blunt trauma

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Related to Abdominal Trauma: Blunt abdominal trauma
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Words related to blunt trauma

injury incurred when the human body hits or is hit by a large outside object (as a car)

References in periodicals archive ?
The current standard approach in solid organ injury due to blunt abdominal trauma in pediatric patients is nonoperative management, when there is no ongoing bleeding (6).
In patients who sustain lower thoracic or blunt abdominal trauma, (1) the estimated incidence is ~4.5% (range = 0.8-8%).
The use of contrast-enhanced ultrasound for the evaluation of solid abdominal organ injury in patients with blunt abdominal trauma. J Trauma Acute Care Surg 2012;73:1100-5.
Adult patients in emergency ward admitted with abdominal trauma in both sexes.
The abdominal trauma, which she said caused internal tearing and other damage to the boy's intestines, was the "No.
(1) Blunt abdominal trauma resulting from these accidents has contributed towards high morbidity and mortality.
Pediatric nonaccidental abdominal trauma: What the radiologist should know.
Indications for operation in abdominal trauma. Am J Surg 1960; 99: 657-664.
Mohamed Fendi, a surgeon at al-Mowasat Hospital, said that the ER received on Friday a number of children who were injured by shrapnel from an explosion, including two children in a critical condition who had to undergo surgery due to sustaining serious abdominal trauma as well as trauma to their limbs.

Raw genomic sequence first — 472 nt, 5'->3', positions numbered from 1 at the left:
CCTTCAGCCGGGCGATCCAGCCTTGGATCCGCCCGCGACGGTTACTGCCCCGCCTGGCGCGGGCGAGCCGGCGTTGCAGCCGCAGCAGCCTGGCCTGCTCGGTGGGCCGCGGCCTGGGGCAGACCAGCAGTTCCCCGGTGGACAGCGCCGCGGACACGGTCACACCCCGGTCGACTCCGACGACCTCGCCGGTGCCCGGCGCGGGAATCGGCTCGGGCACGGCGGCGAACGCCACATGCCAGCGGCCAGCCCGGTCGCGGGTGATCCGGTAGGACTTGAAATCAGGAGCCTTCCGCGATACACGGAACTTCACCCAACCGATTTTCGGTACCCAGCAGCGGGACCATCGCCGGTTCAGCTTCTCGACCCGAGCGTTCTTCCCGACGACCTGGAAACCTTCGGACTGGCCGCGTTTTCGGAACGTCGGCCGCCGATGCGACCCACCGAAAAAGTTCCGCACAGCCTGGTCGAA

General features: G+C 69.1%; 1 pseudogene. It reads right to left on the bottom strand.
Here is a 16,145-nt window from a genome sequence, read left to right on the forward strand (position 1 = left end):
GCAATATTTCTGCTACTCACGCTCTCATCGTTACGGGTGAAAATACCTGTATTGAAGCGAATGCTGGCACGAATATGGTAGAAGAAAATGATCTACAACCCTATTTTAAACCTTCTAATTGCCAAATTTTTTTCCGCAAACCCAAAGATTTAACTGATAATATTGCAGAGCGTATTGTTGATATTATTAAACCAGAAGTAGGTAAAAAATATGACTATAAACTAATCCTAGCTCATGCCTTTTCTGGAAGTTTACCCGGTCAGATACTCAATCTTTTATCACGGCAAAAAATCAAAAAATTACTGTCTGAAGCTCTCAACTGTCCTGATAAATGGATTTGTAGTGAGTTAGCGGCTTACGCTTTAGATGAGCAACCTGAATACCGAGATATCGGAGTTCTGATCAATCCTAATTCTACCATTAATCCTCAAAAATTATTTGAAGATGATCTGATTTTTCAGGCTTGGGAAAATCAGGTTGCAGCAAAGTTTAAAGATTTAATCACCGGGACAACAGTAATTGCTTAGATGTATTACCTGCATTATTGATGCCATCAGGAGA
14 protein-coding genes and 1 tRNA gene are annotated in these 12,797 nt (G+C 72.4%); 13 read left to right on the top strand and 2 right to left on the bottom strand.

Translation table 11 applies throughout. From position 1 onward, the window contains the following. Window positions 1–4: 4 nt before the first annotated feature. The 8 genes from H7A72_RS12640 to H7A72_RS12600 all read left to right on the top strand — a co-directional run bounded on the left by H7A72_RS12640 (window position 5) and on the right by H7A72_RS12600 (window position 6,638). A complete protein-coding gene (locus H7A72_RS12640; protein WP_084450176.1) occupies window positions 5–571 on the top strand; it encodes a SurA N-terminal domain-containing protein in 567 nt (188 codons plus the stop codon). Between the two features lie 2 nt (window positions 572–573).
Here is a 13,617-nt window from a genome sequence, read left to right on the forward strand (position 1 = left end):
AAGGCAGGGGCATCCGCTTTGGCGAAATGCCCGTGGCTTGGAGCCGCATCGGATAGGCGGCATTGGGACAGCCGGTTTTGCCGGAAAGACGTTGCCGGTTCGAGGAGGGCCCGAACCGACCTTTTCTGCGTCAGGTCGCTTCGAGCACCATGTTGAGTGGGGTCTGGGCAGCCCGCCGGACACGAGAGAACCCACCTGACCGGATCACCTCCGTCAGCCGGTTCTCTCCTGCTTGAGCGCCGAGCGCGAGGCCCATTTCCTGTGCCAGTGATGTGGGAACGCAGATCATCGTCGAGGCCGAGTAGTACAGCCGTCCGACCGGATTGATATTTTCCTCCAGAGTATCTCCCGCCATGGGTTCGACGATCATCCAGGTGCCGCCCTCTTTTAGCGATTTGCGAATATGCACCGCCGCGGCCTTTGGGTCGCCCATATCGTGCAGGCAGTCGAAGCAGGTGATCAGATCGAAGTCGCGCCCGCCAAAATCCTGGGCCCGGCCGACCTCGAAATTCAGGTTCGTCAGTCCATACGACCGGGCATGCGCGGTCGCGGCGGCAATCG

(1.) Carnevale N, Baron N, Delany H (1977) Peritoneoscopy as an aid in the diagnosis of abdominal trauma: a preliminary report.
(6) As demonstrated by Grimsby et al., even though the majority of pediatric patients who experience blunt abdominal trauma are managed conservatively, the rate of nephrectomy is up to three times higher when this population is treated at institutions focused on adult medicine as opposed to pediatric centers.
Management guidelines for penetrating abdominal trauma. World J Surg 2015; 39:1373-80.
Blunt abdominal trauma (BAT) is frequently encountered in the emergency department, whether it occurs due to motor vehicle collision (MVC), fall, or other mechanism.
Less common causes include abdominal trauma, peptic ulcer disease, and iatrogenic causes.